REVIEWS 806 - Small Sacrifices
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Review: Episode 806 - Small Sacrifices
by: 41 Cyg
In the forum comments on this episode, the author, Karen
Lines, said the production had been rushed because of a hole in the schedule,
and it shows. Several scenes in Small Sacrifices were also seen or rehashed in
the next episode, Queen Maeve's Grave, with the treatment in the latter much
better than that in the former. Also Small Sacrifices seems more somber than
Queen Maeve's Grave (despite the title) and I do tend to lower my ratings
because of that (I like happy endings.). Anyway, I give this episode a 7.6 (out
General: I was expecting an underworld episode before our heroes got
back to their usual haunts (Being living beings, the underworld would be an
unusual haunt.). Maybe Xena and Gabrielle could have found Joxer and brought a
message back to Meg.
Teaser: The illustrations (Xena + Gabrielle coming out of the pond
and later the pair on horseback) are excellent! Gina (I think. I'm still not
certain on which style goes with which artist.) has captured the pond
beautifully and almost perfectly. If this were a photo, I would be trying to
figure out where I'd seen the place. I think fall scenes are her forte.
Act II: When Paulinus mentions how long he hasn't been sleeping
well, it should be since the Kalends (or Calends) of September, not Kalend (By
the way, the Kalends of September is September 1st, so he's had the problem for
2 1/2 months.).
Weather - I live in western Oregon where the climate is very
similar to Britannia (Or at least the British Isles. Many English plants
flourish untended here.), and while mid-fall is cold and wet, snow is very
unusual below 3000-4000 feet (1100-1500 meters) before December. Also, with the
wet weather, dirt roads can quickly become quagmires, which would effectively
halt a legion's travels.
(After the posting of the original version of these comments in the forum, Karen
informed me that the
mid-November snow was present in her ancient source, Suetonius' De Vita Caesarum
(Lives of the Caesars, commonly known as the Twelve Caesars). Suetonius is one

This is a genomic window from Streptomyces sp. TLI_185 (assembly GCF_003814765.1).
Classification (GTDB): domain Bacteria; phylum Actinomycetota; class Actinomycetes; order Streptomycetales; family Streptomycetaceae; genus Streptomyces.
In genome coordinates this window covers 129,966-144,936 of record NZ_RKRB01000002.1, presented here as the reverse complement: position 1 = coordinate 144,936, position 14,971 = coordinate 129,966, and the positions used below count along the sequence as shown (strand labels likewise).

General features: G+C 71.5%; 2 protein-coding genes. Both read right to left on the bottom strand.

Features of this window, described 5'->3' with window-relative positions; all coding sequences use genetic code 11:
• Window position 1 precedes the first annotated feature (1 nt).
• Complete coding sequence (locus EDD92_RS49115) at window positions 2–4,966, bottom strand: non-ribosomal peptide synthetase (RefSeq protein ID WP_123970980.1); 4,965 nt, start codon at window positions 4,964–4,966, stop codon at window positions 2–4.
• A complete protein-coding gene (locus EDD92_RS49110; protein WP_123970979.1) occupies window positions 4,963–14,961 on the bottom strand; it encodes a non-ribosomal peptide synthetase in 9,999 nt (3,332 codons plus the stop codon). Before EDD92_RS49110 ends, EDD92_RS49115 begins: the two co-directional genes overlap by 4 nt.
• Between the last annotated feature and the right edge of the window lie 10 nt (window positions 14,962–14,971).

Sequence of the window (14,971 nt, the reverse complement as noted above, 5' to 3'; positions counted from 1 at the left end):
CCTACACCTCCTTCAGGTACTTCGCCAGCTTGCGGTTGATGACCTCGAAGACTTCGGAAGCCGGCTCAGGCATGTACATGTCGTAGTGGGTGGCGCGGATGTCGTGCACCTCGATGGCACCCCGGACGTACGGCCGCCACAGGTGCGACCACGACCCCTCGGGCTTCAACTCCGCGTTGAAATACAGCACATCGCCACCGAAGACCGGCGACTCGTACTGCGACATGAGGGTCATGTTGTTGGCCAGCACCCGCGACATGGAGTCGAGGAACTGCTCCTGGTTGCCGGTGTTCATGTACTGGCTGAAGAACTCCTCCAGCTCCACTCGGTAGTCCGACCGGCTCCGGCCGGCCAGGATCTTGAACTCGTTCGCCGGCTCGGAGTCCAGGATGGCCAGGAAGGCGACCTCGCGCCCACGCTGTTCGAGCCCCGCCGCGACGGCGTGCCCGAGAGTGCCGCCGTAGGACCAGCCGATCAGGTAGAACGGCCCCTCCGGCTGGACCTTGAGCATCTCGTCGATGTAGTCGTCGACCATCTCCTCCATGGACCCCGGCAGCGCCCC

of the best sources of first century Roman history, although, as the
Encyclopedia Britannica says, he was `free with scandalous gossip' (Picture
Kitty Kelly in a toga and you'll have the right idea.). Maybe it was a cold
winter or the legion camp was in a higher area.
Freezing weather could have solidified the mud, too, or maybe it was an
unseasonably dry fall, so the legion, if properly provisioned, could still move
From scene 26:
He (Decianus) places two firm hands on each of her shoulders.
Where did Decianus get four hands?
Act IV: In scene 51, where Paulinus and Ethne are at the legion
camp, Decianus is suddenly resurrected from the dead and returns from the tavern
to say `Let's go.' I think Karen meant Paulinus.
When the ship captain speaks to the guard, a better excuse than a dream is that
he must set sail with the tide (which is probably true no matter what)(or is he
feeling guilty or trying to warn his passengers in some way?).
In the discussion on the forum (Click on forum at the top of this page and go to
the episode 8.6 area in the VS Episode Discussion category to see the whole
thing.) Karen mentioned that, instead of being executed, Postumous was given the
opportunity to `fall on his sword' when accused of dereliction of duty.
Chris S., who is basically in charge of this website, decided to change it. I'm
not sure that was a good idea. Honorable suicide was an integral part of the
upper class Roman character and would fit the characters shown very well.
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